The Capitals fell to the Maple Leafs, 3-2 Thursday night in Toronto, dropping their record to 0-2-0 to start the season. Goaltender Charlie Lindgren was excellent, stopping 36 of 39 shots in the loss.
LINES AND PAIRS
Capitals head coach Peter Laviolette went with the same lineup that he deployed 24 hours earlier against the Bruins in Washington. As a result, Joe Snively, Connor McMichael and Matt Irwin were the scratches, once again.
Alex Ovechkin – Evgeny Kuznetsov – Connor Brown
Aliaksei Protas – Dylan Strome – Anthony Mantha
Marcus Johansson – Lars Eller – T.J. Oshie
Conor Sheary – Nic Dowd – Garnet Hathaway
Martin Fehervary – John Carlson
Dmitry Orlov – Nick Jensen
Erik Gustafsson – Trevor van Riemsdyk
Charlie Lindgren started in goal for the first time in a Capitals sweater. Former Capitals goaltender Ilya Samsonov got the start in goal for the Maple Leafs.
The Maple Leafs doubled-up the shots on goal, 22-11 in the first period, but Charlie Lindgren was sharp, stopping all but one shot, a power play goal, as the Capitals led 2-1 after 20 minutes. The Leafs led in odd-man rushes 4-0 in the first.
The Leafs tied the game less than four minutes into the middle frame after Calle Jarnkrok got behind Dmitry Orlov for a centering pass and goal. The Leafs took a 3-2 lead early in the final frame and held the lead, despite two late Capitals power plays and a 6-on-4 opportunity in the waning moments of the game.
Key Advanced Metrics:
- The Capitals led in 5-on-5 shot attempts 43-42.
- The Maple Leafs led in expected goals for 2.19 to 1.68.
- The Maple Leafs led in even strength scoring chances, 25-20
- The Maple Leafs led in even-strength high-danger chances, 9-8.
The Capitals power play was once again shutout, going 0 for 5, stretching their season-opening streak to 0 for 9. We’ve seen the Capitals go longer stretches of dry spells on the power play, but that won’t stop the heat from building.
I’d expect at least one tally on Saturday against Montreal. Otherwise, the “FireForsythe.com” domain will no longer be available.
Charlie Lindgren – Lindgren kept the Capitals in the game in the first period, giving up just a power play goal in the early going. In the end he stopped 36 of 39 for a .923 game save percentage. I’m excited to see his next start.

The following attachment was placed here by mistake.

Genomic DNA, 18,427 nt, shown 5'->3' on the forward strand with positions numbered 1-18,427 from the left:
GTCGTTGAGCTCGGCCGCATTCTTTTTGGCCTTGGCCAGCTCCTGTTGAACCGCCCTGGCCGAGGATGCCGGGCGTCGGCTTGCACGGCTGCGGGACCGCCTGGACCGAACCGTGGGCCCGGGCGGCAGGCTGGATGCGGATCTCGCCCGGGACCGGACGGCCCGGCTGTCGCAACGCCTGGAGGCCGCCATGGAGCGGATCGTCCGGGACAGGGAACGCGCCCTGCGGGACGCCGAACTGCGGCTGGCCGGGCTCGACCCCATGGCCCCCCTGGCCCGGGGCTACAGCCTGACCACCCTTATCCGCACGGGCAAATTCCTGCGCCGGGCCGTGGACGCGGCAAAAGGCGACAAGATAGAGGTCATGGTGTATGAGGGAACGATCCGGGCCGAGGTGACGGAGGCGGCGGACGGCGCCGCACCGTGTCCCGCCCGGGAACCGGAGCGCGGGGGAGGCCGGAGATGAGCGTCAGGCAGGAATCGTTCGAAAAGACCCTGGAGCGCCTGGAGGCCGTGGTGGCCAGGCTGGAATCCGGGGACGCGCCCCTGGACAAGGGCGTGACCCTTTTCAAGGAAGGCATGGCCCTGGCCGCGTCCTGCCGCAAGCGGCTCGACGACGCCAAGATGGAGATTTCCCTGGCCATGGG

Shots Fired – Alex Ovechkin (5) and Dmitry Orlov (4) led all Capitals in shots on goal. The Capitals had only 9 blocked shots in this one, Trevor van Riemsdyk had 4 of them.
Bottom Six – The bottom six forwards had both goals in Toronto. The top six forwards have just one goal in the first two games (Anthony Mantha). The top line has no points. They need to step up.
The Hitman – Martin Fehervary once again led all Capitals in hits with five. He has 15 hits through the first two games, which also leads the team.
Dot Battles – Thursday night’s faceoff work was better than last night, as the Capitals lost the battle at the dot by a respectable 54-46%. The Bruins pummeled the Capitals, 63-37% on Wednesday night.
Expected Goals For
While the power play will likely take most of the heat until Saturday, the Capitals even-strength offense has been just as much of an issue in the first two games. It hasn’t really been one player, as the blame for the poor offense at 5v5 can be evenly distributed.
Opening night vs. Bruins
I was somewhat surprised that Laviolette didn’t inject any youth into the lineup tonight, but then again, that’s Prototypical Laviolette. It would have been interesting to see Snively’s speed on the ice, particularly in the third period.
It’s still way to early in the season to begin drawing any kind of “big picture” conclusions about the 48th edition of the Washington Capitals. But as they say, it gets late, quickly. I’d expect an increased level of urgency to some degree on Saturday. If the Capitals lay an egg, then the worry might begin to be justified.
By Jon Sorensen